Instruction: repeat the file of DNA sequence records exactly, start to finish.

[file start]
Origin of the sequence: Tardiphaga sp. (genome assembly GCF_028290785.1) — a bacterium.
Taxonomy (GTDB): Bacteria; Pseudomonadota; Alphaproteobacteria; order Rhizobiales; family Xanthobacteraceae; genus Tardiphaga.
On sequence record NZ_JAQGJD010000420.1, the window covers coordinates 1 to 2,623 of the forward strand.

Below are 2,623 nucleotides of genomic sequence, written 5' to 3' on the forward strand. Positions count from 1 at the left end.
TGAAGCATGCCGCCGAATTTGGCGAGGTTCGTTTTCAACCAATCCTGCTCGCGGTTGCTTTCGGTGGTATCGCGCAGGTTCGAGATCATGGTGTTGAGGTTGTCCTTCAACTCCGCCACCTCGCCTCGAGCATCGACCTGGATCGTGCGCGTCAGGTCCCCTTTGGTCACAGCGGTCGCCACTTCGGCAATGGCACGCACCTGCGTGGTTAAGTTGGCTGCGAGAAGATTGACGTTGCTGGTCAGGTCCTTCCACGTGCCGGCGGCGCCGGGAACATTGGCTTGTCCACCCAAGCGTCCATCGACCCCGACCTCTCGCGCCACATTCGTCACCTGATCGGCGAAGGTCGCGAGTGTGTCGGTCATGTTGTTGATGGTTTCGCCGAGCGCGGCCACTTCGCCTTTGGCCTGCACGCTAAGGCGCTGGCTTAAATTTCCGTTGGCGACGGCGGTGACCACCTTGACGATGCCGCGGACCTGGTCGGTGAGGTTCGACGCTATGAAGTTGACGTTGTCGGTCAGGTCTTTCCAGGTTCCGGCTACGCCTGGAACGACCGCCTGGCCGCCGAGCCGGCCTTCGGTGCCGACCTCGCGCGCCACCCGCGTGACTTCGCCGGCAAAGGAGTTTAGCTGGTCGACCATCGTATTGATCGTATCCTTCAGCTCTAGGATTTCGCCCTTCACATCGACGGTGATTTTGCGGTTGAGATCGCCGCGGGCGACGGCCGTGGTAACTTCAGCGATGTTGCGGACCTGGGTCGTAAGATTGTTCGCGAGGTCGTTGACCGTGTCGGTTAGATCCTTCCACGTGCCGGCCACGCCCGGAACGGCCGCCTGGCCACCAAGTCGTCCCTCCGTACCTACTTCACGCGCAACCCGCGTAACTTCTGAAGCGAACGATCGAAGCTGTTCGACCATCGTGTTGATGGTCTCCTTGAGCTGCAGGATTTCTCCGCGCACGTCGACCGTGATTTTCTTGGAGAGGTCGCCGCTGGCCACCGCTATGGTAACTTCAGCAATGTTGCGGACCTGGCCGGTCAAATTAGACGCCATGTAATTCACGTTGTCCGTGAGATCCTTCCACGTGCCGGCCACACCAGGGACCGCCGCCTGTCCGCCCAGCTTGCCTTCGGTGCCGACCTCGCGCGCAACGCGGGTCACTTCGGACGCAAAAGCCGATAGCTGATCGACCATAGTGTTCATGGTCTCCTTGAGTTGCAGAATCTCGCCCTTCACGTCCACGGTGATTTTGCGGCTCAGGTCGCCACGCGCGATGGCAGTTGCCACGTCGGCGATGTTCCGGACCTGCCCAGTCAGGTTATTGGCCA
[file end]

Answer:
Origin of the sequence: Tardiphaga sp. (genome assembly GCF_028290785.1) — a bacterium.
Taxonomy (GTDB): Bacteria; Pseudomonadota; Alphaproteobacteria; order Rhizobiales; family Xanthobacteraceae; genus Tardiphaga.
On sequence record NZ_JAQGJD010000420.1, the window covers coordinates 1 to 2,623 of the forward strand.

Below are 2,623 nucleotides of genomic sequence, written 5' to 3' on the forward strand. Positions count from 1 at the left end.
TGAAGCATGCCGCCGAATTTGGCGAGGTTCGTTTTCAACCAATCCTGCTCGCGGTTGCTTTCGGTGGTATCGCGCAGGTTCGAGATCATGGTGTTGAGGTTGTCCTTCAACTCCGCCACCTCGCCTCGAGCATCGACCTGGATCGTGCGCGTCAGGTCCCCTTTGGTCACAGCGGTCGCCACTTCGGCAATGGCACGCACCTGCGTGGTTAAGTTGGCTGCGAGAAGATTGACGTTGCTGGTCAGGTCCTTCCACGTGCCGGCGGCGCCGGGAACATTGGCTTGTCCACCCAAGCGTCCATCGACCCCGACCTCTCGCGCCACATTCGTCACCTGATCGGCGAAGGTCGCGAGTGTGTCGGTCATGTTGTTGATGGTTTCGCCGAGCGCGGCCACTTCGCCTTTGGCCTGCACGCTAAGGCGCTGGCTTAAATTTCCGTTGGCGACGGCGGTGACCACCTTGACGATGCCGCGGACCTGGTCGGTGAGGTTCGACGCTATGAAGTTGACGTTGTCGGTCAGGTCTTTCCAGGTTCCGGCTACGCCTGGAACGACCGCCTGGCCGCCGAGCCGGCCTTCGGTGCCGACCTCGCGCGCCACCCGCGTGACTTCGCCGGCAAAGGAGTTTAGCTGGTCGACCATCGTATTGATCGTATCCTTCAGCTCTAGGATTTCGCCCTTCACATCGACGGTGATTTTGCGGTTGAGATCGCCGCGGGCGACGGCCGTGGTAACTTCAGCGATGTTGCGGACCTGGGTCGTAAGATTGTTCGCGAGGTCGTTGACCGTGTCGGTTAGATCCTTCCACGTGCCGGCCACGCCCGGAACGGCCGCCTGGCCACCAAGTCGTCCCTCCGTACCTACTTCACGCGCAACCCGCGTAACTTCTGAAGCGAACGATCGAAGCTGTTCGACCATCGTGTTGATGGTCTCCTTGAGCTGCAGGATTTCTCCGCGCACGTCGACCGTGATTTTCTTGGAGAGGTCGCCGCTGGCCACCGCTATGGTAACTTCAGCAATGTTGCGGACCTGGCCGGTCAAATTAGACGCCATGTAATTCACGTTGTCCGTGAGATCCTTCCACGTGCCGGCCACACCAGGGACCGCCGCCTGTCCGCCCAGCTTGCCTTCGGTGCCGACCTCGCGCGCAACGCGGGTCACTTCGGACGCAAAAGCCGATAGCTGATCGACCATAGTGTTCATGGTCTCCTTGAGTTGCAGAATCTCGCCCTTCACGTCCACGGTGATTTTGCGGCTCAGGTCGCCACGCGCGATGGCAGTTGCCACGTCGGCGATGTTCCGGACCTGCCCAGTCAGGTTATTGGCCA